Escaped emu runs amok in rush-hour traffic before police clip its wings
AN ESCAPED emu was detained by police after it was spotted walking through a town during rush-hour today.
Devon and Cornwall Police were called to Barnstaple in north Devon after the 4ft bird was seen on in the centre of the town.
Police officers Zoe Parnell and Stephen Huxtable found the emu running down a residential street at around 8am.
“Although the bird was in a state of panic they managed to coax it into the rear of the police car and call the owner," said a police spokesman.
Parnell said the emu was “running up and down the street, trying to get into people's houses” before it was caught.
She said: “When we first had the call from the public, I thought it was a bit of a wind-up.
“But when I arrived at the scene to check it out, I could see this bird in the street. It was trying to get into people's houses.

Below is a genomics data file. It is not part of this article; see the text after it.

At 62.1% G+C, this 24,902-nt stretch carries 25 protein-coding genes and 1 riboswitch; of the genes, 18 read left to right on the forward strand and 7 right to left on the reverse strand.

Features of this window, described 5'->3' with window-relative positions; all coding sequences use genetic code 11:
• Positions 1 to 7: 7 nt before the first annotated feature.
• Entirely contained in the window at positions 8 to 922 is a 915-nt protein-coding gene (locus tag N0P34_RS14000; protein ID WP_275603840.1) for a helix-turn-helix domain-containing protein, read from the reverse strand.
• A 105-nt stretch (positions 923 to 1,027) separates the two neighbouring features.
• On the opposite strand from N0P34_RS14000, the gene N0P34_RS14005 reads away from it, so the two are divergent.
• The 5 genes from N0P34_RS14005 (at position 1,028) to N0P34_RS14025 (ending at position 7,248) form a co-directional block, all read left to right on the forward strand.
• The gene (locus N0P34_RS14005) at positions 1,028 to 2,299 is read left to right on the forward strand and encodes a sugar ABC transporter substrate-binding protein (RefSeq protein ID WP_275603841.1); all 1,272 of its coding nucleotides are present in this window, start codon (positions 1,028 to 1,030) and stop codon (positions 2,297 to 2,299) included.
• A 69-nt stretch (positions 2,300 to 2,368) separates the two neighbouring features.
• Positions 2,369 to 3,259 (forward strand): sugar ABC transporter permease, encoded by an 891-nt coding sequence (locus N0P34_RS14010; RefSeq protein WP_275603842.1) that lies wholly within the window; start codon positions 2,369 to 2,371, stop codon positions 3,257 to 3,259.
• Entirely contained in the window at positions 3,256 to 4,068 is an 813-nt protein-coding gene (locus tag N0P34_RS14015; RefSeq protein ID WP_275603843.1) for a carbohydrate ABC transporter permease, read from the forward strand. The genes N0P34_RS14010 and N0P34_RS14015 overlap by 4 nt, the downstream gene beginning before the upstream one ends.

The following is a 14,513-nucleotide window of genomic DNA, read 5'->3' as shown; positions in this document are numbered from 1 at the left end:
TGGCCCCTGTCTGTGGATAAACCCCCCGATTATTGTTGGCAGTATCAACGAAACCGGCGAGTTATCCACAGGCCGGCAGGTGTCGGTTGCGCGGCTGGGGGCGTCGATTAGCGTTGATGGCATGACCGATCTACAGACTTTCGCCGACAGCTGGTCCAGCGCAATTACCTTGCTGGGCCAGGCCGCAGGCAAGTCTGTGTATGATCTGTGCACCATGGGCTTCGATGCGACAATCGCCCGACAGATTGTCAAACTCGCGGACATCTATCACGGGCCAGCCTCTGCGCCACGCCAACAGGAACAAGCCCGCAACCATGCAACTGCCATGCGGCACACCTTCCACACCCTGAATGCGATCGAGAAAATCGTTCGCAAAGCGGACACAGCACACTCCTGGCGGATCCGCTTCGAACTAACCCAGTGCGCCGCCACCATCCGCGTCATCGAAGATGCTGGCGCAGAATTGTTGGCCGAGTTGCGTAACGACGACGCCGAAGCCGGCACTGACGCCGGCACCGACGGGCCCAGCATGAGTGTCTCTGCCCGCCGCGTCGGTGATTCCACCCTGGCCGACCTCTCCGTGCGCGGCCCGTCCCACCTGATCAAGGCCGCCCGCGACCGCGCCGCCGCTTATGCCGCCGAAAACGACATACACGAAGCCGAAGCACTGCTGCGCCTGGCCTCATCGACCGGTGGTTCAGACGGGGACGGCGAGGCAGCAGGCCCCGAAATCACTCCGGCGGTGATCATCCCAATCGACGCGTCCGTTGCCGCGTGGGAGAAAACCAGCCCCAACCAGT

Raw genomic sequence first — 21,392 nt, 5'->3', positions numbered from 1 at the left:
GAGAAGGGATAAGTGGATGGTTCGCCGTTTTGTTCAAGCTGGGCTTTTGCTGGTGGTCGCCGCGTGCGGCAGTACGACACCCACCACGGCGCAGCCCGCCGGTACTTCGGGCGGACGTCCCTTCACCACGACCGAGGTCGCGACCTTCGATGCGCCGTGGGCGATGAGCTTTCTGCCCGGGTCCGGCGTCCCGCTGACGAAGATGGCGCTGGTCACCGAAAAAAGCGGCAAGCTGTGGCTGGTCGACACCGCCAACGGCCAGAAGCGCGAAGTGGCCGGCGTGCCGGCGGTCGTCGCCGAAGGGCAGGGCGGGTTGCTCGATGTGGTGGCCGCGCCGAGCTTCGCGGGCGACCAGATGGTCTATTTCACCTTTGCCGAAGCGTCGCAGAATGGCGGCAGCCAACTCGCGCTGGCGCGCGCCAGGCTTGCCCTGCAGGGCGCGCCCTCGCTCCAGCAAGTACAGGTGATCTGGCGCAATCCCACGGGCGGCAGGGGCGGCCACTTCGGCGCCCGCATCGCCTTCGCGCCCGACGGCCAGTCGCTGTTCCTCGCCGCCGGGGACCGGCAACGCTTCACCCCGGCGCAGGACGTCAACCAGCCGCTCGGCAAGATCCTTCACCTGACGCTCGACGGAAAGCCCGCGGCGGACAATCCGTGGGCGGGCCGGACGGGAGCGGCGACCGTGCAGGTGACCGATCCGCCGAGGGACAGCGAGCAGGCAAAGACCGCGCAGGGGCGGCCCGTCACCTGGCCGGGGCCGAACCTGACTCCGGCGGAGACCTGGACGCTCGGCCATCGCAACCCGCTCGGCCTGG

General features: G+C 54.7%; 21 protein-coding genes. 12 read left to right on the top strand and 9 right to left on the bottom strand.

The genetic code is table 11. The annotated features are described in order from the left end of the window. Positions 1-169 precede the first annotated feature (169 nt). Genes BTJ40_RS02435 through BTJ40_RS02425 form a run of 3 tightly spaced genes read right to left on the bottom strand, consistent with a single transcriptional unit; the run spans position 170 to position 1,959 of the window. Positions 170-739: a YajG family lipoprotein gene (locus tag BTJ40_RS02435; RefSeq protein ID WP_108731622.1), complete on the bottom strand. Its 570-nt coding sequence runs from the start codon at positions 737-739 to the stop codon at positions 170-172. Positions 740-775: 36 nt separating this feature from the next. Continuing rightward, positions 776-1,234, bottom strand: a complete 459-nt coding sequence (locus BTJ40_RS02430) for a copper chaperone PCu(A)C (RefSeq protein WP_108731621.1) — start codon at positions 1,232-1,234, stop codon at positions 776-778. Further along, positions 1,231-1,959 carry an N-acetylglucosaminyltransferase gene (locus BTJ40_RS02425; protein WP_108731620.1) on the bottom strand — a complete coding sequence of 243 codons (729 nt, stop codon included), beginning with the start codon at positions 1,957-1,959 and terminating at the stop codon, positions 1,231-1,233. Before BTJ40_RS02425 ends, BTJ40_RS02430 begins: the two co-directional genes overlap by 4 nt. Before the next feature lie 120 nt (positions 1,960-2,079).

“Obviously it was finding that difficult, and would try the next one.
“I must admit that while I'm not normally scared of birds, I was a bit nervous with this one.”
The bird was later caught by Huxtable, who picked up the fugitive and put it in the back of their police car.
“It's a bit of a state in the back of the car now - there's mud, feathers and a few other things,” the police officer said.
"This (catching a wild bird) is not the sort of thing we get taught during training, so I was a little unsure of how best to deal with this.
"I asked one woman if she would mind taking the bird into her lounge to catch it, and understandably she was a little reluctant to do that.
"I've been in the police force for seven years now, and I must say this is one of the most bizarre incidents I have ever been called to.
"I'd only been back in the office for a few minutes and already a few of my colleagues started cracking jokes about me 'feeling peckish'."
The emu has since been handed to Diana Lewis, who runs an "animal ambulance" service in north Devon, and will later be reunited with its owner, police said.
The emu is native to Australia, and was propelled into popular culture in the 1970s by entertainer and ventriloquist Rod Hull, whose routine included an aggressive, mute emu puppet.